Here's a heartwarming moment for the ages, brought to you by quite possibly the greatest women's tennis player of all time. At the U.S. Open Saturday, Martina Navratilova was doing an interview with Tennis Channel CEO Ken Solomon, according to the Washington Post, when she decided to ask a question of her own — Navratilova made an awesome U.S. Open public marriage proposal, and her longtime partner Julia Lemigova said yes. And to make the moment even sweeter, it all played out on the big screen to the entire U.S. Open crowd.
It's a huge moment for Navratilova, make no doubt — she's been an icon both as a tennis legend and a proud, self-avowed feminist for decades, and her status as an openly gay sports superstar has surely been an inspirational force in countless people's lives. The proposal was the culmination of a long-term romance between Navratilova and Lemigova — the pair have been together since 2006 — and she's walking into a joyful family situation, to boot. By marrying Lemigova, Navratilova will now have two new step-daughters, as well. Basically, in a life that was already full of achievement and excitement, Navratilova's finally going to marry the woman she loves.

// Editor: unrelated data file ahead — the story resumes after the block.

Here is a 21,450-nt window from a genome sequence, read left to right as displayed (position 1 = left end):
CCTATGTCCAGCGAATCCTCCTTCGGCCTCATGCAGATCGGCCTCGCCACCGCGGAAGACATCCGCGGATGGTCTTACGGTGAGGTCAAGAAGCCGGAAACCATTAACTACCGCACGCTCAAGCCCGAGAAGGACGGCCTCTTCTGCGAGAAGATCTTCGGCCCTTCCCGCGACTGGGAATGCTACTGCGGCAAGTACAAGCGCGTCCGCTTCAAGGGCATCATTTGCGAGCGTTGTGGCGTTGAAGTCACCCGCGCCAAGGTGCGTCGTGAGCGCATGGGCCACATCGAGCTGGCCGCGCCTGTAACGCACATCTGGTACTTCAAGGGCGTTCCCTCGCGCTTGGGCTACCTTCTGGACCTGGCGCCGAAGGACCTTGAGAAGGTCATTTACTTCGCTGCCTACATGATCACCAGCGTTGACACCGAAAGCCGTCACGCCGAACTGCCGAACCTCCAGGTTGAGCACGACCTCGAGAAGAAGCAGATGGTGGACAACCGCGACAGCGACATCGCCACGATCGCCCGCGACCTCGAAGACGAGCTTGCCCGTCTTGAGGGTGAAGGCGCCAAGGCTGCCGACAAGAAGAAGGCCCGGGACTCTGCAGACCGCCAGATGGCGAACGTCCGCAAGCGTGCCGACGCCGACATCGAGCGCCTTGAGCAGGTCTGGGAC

It was sort of the ultimate sports stadium marriage proposal — sometimes you'll see a couple in the stands pop the question on the big screen, sure, but arguably the greatest player ever in her respective sport? It must've been quite a thrill.
For some perspective, Navratilova's legendary status within tennis is well and truly earned. Her career singles record stands at 1,442 wins against 219 losses, and she's won a staggering 18 singles Grand Slam titles across a career spanning four decades, a truly dominant record.
Born in Czechoslovakia in 1957 (now known as the Czech Republic), she left her home country behind to pursue her athletic dreams in the U.S., becoming a citizen in 1981. And she may have some international well-wishers — while there's always progress to be made, the Czech Republic is actually pretty liberal on LGBT issues, at least relative to other eastern European states. So basically, this is a union that'll likely be celebrated both in her new home and her old one.
Navratilova has never limited her influence and efforts to the world of tennis. She's also been an incredibly helpful voice on how to stay fit while advancing through middle-age, and she went public with her breast cancer diagnosis, becoming a high-profile advocate for victims and survivors of the disease. She's also got some pretty strong opinions on how to prevent homophobia from sports, as The Guardian reported in 2010.
Change has to come from the top. They don't allow antisemitic rants or whatever racist bullshit to be shouted from the stands, and they should not allow the homophobic stuff – but it seems like it is zero tolerance of all other bigoted crap, and 95% tolerance of anti-gay stuff.
Unfortunately, the "bigoted crap" isn't all out of state and local politics just yet — Navratilova and Lemigova would like to be married in their home state of Florida, but the law doesn't allow it. Here's to hoping something changes, and soon, so that their wedding can be everything they want it to be.
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